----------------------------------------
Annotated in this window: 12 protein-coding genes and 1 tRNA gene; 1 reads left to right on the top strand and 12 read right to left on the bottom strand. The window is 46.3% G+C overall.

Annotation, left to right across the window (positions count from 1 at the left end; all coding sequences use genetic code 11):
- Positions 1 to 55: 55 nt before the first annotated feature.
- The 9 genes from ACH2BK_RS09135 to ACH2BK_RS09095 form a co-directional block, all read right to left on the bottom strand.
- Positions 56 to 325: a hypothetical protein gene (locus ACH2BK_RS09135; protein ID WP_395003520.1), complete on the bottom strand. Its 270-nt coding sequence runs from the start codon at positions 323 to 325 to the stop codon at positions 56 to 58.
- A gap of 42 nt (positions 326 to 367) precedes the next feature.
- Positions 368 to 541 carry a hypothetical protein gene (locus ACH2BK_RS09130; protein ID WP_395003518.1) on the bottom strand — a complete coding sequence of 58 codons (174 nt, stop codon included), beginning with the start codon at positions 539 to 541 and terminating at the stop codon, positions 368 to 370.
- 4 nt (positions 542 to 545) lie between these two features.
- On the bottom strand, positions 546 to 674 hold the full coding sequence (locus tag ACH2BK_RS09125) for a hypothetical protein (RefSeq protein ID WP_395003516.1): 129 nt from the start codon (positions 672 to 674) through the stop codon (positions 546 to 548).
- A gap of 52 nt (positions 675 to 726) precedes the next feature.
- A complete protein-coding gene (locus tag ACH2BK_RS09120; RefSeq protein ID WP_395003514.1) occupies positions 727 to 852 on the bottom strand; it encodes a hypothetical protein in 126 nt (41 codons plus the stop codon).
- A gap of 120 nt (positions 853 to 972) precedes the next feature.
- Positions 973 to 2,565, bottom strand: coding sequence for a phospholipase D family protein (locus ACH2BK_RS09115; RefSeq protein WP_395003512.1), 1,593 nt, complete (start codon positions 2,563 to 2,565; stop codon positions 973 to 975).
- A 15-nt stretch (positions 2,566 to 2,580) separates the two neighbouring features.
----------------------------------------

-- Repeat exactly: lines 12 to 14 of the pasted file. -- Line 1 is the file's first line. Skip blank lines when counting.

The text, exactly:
- A gap of 120 nt (positions 853 to 972) precedes the next feature.
- Positions 973 to 2,565, bottom strand: coding sequence for a phospholipase D family protein (locus ACH2BK_RS09115; RefSeq protein WP_395003512.1), 1,593 nt, complete (start codon positions 2,563 to 2,565; stop codon positions 973 to 975).
- A 15-nt stretch (positions 2,566 to 2,580) separates the two neighbouring features.